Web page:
How to Recognize & Manage Unconscious Bias

Unconscious Bias is a topic that – though not new – is certainly getting more attention recently with the focus on the importance of Diversity, Equity & Inclusion. All of us carry unconscious bias in us, and this alone is not necessarily a bad thing. However, recognizing and working to address it is critical to ensure equity for all groups.

 

Through a mix of presentation, storytelling, and interactive exercises, this session explores how to recognize various types of bias, the impact that unconscious bias can have (particularly for black, Indigenous and people of color), and strategies to notice one’s own biases to create new patterns of responding. Additionally, this session presents the concept of psychological safety and climates of authenticity by presenting the theoretical value of these ideas, and then invites participants to experientially explore them in the session through reflection and dialogue.

 

Learning objectives:

  • Understand the difference between explicit/conscious bias vs. implicit/unconscious bias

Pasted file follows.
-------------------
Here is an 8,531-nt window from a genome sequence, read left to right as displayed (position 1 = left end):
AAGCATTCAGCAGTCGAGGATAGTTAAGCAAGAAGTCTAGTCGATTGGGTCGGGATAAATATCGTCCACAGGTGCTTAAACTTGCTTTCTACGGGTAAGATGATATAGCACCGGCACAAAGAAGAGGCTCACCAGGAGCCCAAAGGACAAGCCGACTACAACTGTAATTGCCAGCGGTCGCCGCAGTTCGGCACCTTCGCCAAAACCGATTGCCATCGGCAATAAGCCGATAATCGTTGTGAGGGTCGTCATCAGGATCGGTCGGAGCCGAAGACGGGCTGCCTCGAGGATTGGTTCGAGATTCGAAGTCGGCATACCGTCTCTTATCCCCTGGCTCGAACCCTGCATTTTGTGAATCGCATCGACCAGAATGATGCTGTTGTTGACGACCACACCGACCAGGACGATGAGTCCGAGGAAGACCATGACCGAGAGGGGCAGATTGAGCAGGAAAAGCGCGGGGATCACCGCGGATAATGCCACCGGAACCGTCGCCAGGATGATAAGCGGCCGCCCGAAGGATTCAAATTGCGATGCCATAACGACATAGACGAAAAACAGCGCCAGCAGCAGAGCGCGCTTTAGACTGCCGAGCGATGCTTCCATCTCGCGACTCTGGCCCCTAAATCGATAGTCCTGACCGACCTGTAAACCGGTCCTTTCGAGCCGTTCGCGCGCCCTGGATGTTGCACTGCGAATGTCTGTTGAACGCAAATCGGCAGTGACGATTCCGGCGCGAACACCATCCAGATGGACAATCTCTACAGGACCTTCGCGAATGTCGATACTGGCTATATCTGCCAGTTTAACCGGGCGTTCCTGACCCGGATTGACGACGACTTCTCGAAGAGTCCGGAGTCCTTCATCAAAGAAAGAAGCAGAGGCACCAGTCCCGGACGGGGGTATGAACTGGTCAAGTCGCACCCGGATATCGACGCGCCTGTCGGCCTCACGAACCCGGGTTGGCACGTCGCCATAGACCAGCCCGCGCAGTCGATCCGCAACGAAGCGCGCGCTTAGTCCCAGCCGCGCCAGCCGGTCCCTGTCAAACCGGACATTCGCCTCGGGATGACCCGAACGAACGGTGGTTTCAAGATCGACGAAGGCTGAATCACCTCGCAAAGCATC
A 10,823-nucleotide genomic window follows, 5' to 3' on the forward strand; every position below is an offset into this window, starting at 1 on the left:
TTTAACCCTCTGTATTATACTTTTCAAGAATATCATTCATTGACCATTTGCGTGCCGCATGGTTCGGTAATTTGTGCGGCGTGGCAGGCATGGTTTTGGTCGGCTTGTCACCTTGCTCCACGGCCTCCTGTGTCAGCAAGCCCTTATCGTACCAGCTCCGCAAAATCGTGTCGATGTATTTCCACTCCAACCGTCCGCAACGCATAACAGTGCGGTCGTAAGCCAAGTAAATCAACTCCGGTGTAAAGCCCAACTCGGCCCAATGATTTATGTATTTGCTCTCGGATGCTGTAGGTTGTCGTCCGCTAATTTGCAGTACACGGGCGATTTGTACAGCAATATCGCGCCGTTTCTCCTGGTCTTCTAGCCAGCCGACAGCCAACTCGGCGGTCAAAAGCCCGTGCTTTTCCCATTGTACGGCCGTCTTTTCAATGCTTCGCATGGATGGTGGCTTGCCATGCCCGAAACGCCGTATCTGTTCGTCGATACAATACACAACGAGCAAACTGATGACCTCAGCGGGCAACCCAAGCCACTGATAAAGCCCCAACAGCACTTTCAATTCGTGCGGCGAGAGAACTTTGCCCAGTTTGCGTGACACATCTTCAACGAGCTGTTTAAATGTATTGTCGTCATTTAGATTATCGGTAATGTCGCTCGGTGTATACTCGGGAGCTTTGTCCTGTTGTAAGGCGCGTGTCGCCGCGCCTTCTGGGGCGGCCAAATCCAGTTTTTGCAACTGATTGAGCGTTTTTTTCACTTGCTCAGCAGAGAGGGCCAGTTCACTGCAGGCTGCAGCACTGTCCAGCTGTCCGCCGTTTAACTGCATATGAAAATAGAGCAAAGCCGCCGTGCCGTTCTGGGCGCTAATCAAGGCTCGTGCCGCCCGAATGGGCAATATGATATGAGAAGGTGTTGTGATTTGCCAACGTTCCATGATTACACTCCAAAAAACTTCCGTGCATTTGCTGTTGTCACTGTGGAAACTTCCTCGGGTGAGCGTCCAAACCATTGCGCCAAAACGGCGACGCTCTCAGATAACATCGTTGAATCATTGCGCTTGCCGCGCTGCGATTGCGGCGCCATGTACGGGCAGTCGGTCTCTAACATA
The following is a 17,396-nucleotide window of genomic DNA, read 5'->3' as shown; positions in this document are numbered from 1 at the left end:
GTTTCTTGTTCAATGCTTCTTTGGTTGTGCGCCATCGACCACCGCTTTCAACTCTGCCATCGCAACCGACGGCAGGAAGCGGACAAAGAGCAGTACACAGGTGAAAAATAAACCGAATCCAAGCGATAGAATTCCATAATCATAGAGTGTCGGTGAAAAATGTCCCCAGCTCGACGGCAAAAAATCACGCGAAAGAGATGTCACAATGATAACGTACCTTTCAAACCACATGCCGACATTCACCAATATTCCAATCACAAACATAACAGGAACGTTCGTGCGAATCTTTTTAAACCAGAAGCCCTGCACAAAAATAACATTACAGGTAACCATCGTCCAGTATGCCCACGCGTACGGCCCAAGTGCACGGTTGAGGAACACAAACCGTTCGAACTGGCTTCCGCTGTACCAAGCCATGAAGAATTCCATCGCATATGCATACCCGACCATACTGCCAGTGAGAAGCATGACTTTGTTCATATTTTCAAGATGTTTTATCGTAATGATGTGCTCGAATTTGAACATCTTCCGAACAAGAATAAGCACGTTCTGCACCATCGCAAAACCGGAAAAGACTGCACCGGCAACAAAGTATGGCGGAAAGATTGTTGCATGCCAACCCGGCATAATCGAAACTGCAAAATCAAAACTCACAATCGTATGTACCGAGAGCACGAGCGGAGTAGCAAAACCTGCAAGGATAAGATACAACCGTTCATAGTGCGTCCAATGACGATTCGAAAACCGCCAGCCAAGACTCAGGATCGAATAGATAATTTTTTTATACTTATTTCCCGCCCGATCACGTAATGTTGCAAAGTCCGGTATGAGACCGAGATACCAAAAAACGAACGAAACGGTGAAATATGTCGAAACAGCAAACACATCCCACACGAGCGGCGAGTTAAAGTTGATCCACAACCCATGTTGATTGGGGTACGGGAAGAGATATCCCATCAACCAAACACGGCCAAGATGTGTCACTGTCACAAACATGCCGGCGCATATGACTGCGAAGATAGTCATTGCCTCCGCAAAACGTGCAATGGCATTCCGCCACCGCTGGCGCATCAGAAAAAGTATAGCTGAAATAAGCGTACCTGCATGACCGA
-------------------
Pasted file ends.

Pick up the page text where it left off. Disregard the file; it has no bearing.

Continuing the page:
• Acknowledge that we all have unconscious biases and learn to recognize examples
  • Learn about the neuroscience behind unconscious biases
  • Practice challenging stereotypes and questioning assumptions by speaking up
  • Practice responding to someone pointing out a (micro)aggression/(micro)inequity

Our presenters

Ellen Choi, PHD is an Assistant Professor at Toronto Metropolitan University in the Ted Rogers School of Management. She teaches organizational behaviour, which includes topics like decision making, team effectiveness, leadership, and motivation. She is an organizational social psychologist who trained at the London School of Economics and completed her doctoral degree at the Ivey School of Business. In particular, she studies the efficacy of mindfulness training on performance under pressure, resilience, and errors. Ellen has taught and researched mindfulness with corporate executives, lawyers, MBA students, elementary school students, police recruits, and in health care settings.

Yuri Cho is a teacher and consultant that has been studying pedagogical approaches to improve the integration of anti-oppressive principles into learning environments. She is a transformative educator who, over the last decade, has participated in equity, diversity and justice training related to empowering marginalized identities. Yuri applies her training and experience in the classroom and in organizational settings in order to encourage children and adults to challenge the status quo through highly engaging and experiential methods. Yuri’s teaching philosophy centers on the potential of education to challenge systemic injustices and promote equity through self-awareness, empathy, and respect for diverse perspectives.